There's a drastic change between how teens behave at 13 years old compared to 18 years old. Yet it happens so gradually that you might not even recognize your teen transforming into an adult right in front of your eyes. It's important to know what to expect from your teen during each year of adolescence. While all teens grow and develop at different rates, it's important to know what your teen may be experiencing along the path toward adulthood. Thirteen-year-old teens are finishing up one phase of life, leaving childhood behind, and entering another one, becoming a teen.
Typical Teenage Behaviors and Attitudes
The Growing Child- Teenager (13 to 18 Years)
No set pay scale exists for most of these jobs, but a little research can help you figure out what the going rate is in your community. While there is no limit to how much a year-old can earn, many states set a restriction on the number of continuous hours a child this age can work. Babysitting is a year-round job that can be even more lucrative for kids during the summer months: They have more availability, being out of school, and there's often more opportunity, as regular sitters go on vacation or take summer jobs. Babysitters can also connect with people in their area by registering with Care.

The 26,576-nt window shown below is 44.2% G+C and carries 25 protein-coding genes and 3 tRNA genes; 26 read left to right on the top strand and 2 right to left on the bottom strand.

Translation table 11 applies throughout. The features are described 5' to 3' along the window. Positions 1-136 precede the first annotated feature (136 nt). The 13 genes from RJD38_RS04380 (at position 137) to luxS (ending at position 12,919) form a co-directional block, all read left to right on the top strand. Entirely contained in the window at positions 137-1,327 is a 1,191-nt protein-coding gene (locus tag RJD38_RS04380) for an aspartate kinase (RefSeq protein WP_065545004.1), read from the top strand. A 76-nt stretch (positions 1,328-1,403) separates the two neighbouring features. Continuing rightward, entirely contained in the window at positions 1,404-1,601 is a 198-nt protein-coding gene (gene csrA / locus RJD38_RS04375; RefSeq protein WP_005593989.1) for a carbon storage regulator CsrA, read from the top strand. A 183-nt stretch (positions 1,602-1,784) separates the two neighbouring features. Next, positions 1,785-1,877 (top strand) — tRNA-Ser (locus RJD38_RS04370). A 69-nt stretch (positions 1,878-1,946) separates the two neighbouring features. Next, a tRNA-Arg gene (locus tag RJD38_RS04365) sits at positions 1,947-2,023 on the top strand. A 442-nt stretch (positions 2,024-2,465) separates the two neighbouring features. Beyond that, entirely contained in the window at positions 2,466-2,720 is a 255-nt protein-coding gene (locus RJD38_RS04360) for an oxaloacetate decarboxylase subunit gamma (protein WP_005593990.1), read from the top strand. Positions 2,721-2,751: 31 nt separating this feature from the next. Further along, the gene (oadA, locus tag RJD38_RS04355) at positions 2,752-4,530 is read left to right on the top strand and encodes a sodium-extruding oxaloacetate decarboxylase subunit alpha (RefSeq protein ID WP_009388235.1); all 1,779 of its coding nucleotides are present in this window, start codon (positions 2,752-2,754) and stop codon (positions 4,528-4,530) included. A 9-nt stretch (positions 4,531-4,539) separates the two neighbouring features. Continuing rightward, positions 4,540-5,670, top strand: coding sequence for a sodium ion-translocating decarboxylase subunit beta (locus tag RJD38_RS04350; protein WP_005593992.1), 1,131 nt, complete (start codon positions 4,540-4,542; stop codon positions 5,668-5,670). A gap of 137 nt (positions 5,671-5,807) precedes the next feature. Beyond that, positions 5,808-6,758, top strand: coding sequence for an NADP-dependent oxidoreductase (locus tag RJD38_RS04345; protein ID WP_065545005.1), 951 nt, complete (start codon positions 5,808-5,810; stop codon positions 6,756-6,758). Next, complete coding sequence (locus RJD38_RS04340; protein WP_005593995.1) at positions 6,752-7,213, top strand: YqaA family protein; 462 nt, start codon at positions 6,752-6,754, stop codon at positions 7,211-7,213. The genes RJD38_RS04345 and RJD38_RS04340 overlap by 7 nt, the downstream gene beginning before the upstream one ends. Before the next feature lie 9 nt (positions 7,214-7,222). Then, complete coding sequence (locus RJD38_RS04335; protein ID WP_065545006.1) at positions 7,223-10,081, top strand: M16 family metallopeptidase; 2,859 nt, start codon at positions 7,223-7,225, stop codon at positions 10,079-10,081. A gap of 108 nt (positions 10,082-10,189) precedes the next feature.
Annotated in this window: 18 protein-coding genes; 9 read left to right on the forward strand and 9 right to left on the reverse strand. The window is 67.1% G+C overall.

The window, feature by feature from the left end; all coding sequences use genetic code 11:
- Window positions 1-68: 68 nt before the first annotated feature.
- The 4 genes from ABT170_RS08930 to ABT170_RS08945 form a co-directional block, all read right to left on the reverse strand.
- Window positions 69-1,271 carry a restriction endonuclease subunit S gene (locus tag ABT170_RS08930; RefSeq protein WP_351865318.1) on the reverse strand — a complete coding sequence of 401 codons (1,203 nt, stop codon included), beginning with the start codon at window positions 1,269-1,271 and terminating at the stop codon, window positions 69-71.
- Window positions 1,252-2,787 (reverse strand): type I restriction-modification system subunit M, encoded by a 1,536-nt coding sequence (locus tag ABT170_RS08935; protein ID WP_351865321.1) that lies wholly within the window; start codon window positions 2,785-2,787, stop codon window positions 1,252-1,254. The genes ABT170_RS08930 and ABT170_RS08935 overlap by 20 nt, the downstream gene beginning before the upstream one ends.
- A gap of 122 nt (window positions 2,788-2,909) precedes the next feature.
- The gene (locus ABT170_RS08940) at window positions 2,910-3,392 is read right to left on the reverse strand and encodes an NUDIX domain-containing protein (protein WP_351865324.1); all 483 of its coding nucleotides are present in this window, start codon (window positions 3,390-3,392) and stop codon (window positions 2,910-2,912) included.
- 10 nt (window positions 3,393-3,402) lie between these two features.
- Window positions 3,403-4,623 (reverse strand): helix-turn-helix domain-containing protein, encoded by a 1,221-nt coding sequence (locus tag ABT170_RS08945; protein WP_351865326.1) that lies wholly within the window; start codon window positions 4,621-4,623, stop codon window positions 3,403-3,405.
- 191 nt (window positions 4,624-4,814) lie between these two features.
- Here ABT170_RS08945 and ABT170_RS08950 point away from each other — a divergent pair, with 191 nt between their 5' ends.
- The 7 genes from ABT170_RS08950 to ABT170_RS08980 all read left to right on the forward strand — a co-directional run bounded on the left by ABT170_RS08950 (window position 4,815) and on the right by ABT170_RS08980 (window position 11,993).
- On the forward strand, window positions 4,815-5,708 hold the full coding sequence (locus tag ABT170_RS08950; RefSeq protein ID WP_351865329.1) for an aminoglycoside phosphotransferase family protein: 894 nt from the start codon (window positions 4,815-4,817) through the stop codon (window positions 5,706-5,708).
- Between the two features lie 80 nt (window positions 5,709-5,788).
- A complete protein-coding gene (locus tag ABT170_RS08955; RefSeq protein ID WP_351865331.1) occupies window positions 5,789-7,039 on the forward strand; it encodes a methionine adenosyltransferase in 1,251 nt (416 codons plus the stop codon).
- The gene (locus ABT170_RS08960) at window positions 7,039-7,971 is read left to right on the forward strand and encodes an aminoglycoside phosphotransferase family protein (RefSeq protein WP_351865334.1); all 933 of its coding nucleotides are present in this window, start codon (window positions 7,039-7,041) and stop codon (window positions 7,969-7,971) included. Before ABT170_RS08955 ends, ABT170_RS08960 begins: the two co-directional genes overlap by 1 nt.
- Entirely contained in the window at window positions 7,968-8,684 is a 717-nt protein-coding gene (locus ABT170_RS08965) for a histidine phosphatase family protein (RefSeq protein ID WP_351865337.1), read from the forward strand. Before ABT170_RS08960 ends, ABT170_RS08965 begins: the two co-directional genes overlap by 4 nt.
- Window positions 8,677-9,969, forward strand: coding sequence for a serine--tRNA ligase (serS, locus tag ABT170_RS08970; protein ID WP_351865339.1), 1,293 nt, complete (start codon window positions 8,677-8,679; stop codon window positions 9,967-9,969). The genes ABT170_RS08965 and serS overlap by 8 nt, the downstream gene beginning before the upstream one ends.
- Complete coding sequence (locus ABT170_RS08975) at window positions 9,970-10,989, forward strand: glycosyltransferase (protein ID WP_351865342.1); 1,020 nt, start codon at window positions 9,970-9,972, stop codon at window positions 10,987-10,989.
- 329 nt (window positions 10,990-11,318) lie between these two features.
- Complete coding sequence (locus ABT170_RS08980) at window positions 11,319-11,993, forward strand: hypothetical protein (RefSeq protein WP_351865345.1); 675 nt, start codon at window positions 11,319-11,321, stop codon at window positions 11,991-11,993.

Early Teen (age 13-15 years)
When your child shifts from being a year-old kid to a year-old adolescent, you're likely to see some interesting changes. Your year-old will be sensitive to their changing bodies and take notice of the changes in their peers. Your teen may worry that they are different or may wonder if they are abnormal because they aren't growing body hair or because they haven't hit a growth spurt yet. This can be hard for parents because your young teen's worries aren't always sensible, but they are real worries to your teen.
Parenting an early teen is a lot like parenting a toddler in some ways. The developmental stage is all about moving toward independence, not always gracefully or responsibly. We can't change our child's basic personality, and the outside environment has a profound effect, from peers to school to media. But how we parent makes the critical difference in how our teen acts, from how rebellious he is to whether she throws emotional tantrums, from whether he gets enough sleep to how studious she is.